Experts still have a lot of questions about the brain’s role in a range of emotions, but they’ve pinpointed the origins of some common ones, including fear, anger, happiness, and love.
Read on to learn more about what part of the brain controls emotions.
Where do emotions come from?
The limbic system is a group of interconnected structures located deep within the brain. It’s the part of the brain that’s responsible for behavioral and emotional responses.
Scientists haven’t reached an agreement about the full list of structures that make up the limbic system, but the following structures are generally accepted as part of the group:
Hypothalamus. In addition to controlling emotional responses, the hypothalamus is also involved in sexual responses, hormone release, and regulating body temperature.
Hippocampus. The hippocampus helps preserve and retrieve memories. It also plays a role in how you understand the spatial dimensions of your environment.
Amygdala. The amygdala helps coordinate responses to things in your environment, especially those that trigger an emotional response. This structure plays an important role in fear and anger.
Limbic cortex. This part contains two structures, the cingulate gyrus and the parahippocampal gyrus. Together, they impact mood, motivation, and judgement. Full Story
What part of the brain controls emotions?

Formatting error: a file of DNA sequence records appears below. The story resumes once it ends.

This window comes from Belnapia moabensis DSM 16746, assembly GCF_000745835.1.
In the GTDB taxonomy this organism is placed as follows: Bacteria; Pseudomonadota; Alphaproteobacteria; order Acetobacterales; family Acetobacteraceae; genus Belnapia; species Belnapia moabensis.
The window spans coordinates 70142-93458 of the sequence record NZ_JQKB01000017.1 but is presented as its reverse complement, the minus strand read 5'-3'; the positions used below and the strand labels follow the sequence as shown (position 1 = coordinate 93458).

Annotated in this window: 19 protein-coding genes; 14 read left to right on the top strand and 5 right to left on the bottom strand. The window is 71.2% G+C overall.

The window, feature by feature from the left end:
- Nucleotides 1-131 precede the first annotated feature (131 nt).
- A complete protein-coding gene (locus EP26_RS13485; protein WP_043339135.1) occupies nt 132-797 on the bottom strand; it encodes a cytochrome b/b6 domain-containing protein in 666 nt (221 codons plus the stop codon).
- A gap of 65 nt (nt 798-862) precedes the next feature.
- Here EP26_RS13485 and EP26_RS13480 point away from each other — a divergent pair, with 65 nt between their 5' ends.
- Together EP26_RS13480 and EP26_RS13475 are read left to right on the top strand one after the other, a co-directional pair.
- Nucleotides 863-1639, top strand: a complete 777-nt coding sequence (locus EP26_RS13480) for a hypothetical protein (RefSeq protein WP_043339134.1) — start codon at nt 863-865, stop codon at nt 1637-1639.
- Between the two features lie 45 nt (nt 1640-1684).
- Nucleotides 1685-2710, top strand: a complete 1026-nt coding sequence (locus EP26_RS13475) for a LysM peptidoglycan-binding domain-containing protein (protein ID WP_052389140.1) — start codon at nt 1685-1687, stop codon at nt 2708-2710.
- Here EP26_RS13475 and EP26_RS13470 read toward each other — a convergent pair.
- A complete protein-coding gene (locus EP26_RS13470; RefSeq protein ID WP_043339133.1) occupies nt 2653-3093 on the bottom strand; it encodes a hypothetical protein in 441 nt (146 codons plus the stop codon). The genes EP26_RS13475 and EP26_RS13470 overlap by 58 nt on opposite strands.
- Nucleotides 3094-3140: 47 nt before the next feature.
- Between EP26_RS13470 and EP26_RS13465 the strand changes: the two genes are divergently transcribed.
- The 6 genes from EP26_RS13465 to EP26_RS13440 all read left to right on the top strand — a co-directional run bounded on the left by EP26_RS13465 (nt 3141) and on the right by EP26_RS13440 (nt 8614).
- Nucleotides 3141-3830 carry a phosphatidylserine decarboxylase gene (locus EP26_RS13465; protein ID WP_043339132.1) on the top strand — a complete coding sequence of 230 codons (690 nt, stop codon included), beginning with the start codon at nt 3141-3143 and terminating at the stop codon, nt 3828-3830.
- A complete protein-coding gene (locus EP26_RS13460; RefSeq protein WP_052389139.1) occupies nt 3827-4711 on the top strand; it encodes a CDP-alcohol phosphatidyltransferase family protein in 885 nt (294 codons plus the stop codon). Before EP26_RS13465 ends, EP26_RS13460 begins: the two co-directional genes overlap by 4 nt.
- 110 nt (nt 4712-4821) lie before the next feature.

We are emotional beings. From happiness to sadness, fear, anger, love, and everything in between.
These feelings seem to happen automatically and sometimes feel outside the realm of our control. But emotions are very much a mental process.
Have you ever thought about what part of the brain controls emotions?
We know all about the brain centers that control breathing, balance, and speech.
But what the less tangible aspects of our behavior? What about our emotions?
Here’s all you need to know about what part of the brain controls emotions.
The prefrontal cortex is responsible for planning future action.
So if you thought about robbing a bank, your prefrontal cortex would help you process the idea and connect it to an appropriate emotional response.
Your emotional response is generated in the amygdala. Feelings of anxiety and fear would likely motivate you to change your mind.
If the amygdala is damaged, you lose control of base impulses. In fact, you may even begin to act in an inappropriate way. Disinhibited behavior, hypersexuality, and risk-taking are behavioral consequences of a damaged amygdala.
The left hemisphere of the brain processes while the right hemisphere identifies. For example, if you felt as if you were falling in love, your right hemisphere would identify the feeling, but your left hemisphere would help you decide on how to act. Full Story